Increasing the Return on Human Capital Investments

Brad Hall

In today’s information age, many companies—for example Microsoft—are essentially leased buildings and people. Business success is a function of one workforce consistently outperforming its competitor workforces. We frequently hear CEO pronouncements about the importance of people. But ask them what success looks like and the conversation goes silent. People may indeed be a company’s most important asset, but few CEOs seem to know precisely what that means or how to get there.

This confusion was apparent in a Yahoo! Finance column by Ram Charam. Charam wrote that boards recognize the importance of people and are beginning to add employee satisfaction to their CEO’s annual business performance objectives. Is that because employee satisfaction is a demonstrated driver of business performance, or is it that they don’t know what else to measure?

After decades of research on employee satisfaction, the answer is clear–increases in employee satisfaction do not drive business performance improvements. There is a correlation, but no causality. In fact, causality flows the opposite way. Ed Lawler of the University of Southern California, one of the world's most respected HR researchers said definitively: "Satisfaction does not lead to performance; it is caused by it." Make employees successful and they will be happy.

Think about it: does a room full of sales reps that are not making quota want a bowling night, or do they want help making quota? Not getting causality right is like identifying a relationship between winning football games and celebrations and deciding that if a community celebrates more, their local team is bound to win more games. HR professionals who focus on parties, happy birthday greetings, etc. will neither improve business performance nor employee satisfaction.

If employee satisfaction is not the secret sauce of productivity, what is? The New Human Capital Strategy’s prescription for producing a sustained competitive advantage through people is when:

  • Executive team performance is clearly defined, measured and improves year-over-year
  • People in positions most important for customer and shareholder satisfaction objectively outperform their competitor peers
  • Leadership performance is known (by individual manager) and improves year-over-year
  • A performance culture is understood, measured, and strengthens year-over year

Notice how this is a results-based strategy. Contrast this with today’s continuous stream of new, disconnected "world-class" HR programs. Like pellets from a shotgun, new programs are fired across the workplace from siloed HR subprofessions—compensation, staffing, talent management, etc. Few HR professionals stop to ask, "In five years what will success look like and where does every current program fit?" Think about it. No automaker would begin building an engine without defining the end-state. That would be chaos. One parts manufacturer builds a piston for a forklift while another builds a valve for a race car. Engines are systems that start with a blueprint and are made up of parts that work together to deliver a predefined result. Engines need just enough parts and no more and all parts must fit. Having almost all the parts ("We have everything except spark plug wires") may produce no value at all.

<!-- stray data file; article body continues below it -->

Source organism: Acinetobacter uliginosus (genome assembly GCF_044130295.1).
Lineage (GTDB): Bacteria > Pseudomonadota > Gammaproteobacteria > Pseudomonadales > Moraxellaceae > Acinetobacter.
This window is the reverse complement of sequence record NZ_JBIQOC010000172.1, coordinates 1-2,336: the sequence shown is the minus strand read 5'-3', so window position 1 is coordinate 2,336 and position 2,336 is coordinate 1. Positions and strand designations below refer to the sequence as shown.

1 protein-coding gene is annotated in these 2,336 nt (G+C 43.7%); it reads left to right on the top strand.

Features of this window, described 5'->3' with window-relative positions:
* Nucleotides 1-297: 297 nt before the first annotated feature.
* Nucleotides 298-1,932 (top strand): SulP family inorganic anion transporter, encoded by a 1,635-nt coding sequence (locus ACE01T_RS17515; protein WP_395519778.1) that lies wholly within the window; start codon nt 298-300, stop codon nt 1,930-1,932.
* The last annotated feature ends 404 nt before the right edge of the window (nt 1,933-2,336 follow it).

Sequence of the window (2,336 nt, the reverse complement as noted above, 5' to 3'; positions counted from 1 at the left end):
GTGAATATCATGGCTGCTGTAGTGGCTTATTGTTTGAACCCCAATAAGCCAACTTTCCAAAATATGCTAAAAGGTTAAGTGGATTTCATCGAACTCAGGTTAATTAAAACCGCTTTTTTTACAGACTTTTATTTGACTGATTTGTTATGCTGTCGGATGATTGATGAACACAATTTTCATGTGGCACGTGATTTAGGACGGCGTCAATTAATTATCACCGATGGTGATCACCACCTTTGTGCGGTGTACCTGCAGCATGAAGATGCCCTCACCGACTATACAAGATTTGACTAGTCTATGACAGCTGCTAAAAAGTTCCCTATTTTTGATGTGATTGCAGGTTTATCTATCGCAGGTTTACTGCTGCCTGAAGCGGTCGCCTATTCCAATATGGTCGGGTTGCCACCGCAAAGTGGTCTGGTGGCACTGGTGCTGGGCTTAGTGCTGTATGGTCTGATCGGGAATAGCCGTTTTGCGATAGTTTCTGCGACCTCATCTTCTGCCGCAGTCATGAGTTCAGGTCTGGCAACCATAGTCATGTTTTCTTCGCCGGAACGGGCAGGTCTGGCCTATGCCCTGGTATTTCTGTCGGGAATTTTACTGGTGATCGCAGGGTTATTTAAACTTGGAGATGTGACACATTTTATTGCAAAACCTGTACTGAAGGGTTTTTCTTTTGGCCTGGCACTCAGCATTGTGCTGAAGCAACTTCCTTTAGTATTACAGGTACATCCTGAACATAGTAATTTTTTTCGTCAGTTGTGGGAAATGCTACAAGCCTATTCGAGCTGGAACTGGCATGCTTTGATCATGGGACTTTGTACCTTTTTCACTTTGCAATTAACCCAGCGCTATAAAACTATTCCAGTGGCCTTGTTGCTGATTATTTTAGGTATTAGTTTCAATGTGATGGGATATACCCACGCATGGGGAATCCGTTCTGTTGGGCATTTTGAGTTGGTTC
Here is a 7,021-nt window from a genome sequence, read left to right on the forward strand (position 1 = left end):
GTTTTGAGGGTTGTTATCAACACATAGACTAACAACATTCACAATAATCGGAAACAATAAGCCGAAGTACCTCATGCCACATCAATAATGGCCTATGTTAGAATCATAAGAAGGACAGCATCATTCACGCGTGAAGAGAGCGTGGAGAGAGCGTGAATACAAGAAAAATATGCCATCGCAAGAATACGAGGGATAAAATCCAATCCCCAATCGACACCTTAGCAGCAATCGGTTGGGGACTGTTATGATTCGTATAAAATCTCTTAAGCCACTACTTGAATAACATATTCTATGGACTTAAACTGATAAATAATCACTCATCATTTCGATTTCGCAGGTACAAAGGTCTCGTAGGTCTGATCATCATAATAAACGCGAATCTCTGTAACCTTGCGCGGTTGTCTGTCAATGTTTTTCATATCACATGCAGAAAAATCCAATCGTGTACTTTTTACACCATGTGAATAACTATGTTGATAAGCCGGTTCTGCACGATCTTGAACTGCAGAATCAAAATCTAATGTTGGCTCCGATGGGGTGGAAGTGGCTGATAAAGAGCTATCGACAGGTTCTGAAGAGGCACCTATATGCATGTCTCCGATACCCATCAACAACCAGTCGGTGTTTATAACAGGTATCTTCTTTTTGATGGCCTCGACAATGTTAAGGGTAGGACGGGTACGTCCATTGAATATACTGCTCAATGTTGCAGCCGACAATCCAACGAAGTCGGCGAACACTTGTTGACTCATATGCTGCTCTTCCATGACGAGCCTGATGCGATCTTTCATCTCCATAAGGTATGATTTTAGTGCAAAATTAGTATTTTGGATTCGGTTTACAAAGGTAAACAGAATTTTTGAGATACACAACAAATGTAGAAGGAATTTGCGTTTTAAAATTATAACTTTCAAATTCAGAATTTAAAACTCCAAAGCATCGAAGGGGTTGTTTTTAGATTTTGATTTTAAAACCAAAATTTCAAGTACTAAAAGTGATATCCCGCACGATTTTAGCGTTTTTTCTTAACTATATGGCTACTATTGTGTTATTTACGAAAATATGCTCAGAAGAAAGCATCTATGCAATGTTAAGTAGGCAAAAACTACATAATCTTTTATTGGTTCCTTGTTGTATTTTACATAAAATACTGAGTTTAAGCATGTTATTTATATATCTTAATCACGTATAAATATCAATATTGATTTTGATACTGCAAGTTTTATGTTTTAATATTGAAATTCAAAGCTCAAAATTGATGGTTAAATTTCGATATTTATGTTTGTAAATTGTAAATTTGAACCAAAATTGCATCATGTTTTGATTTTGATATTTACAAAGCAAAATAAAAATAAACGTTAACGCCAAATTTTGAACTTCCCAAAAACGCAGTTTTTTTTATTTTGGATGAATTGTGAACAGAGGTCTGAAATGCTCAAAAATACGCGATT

Similarly, a Human Capital Strategy is a blueprint for a disciplined, measured system that improves business performance through people. It includes HR programs (i.e., parts) that fit tightly together and are just enough, but not one more than is necessary. This output of the system is a workforce that outperforms those at competitors. Changes in workforce capabilities and business performance are measured and managed with the same discipline that is expected when managing financial capital.

CEOs look to us for a plan to make their workforce more effective. Let’s present a plan that will convince them that we can deliver real results rather than impressive programs. Start with the four Human Capital Strategy objectives and set metrics for each. Contrast current versus desired performance to set a performance gap. Then for each objective, name a leader that is accountable and support team (with non-HR reps) and have the team design a blueprint that is at least 90 percent likely to close performance gaps. Turn HR’s program-based approach on its head and you will have a happy CEO.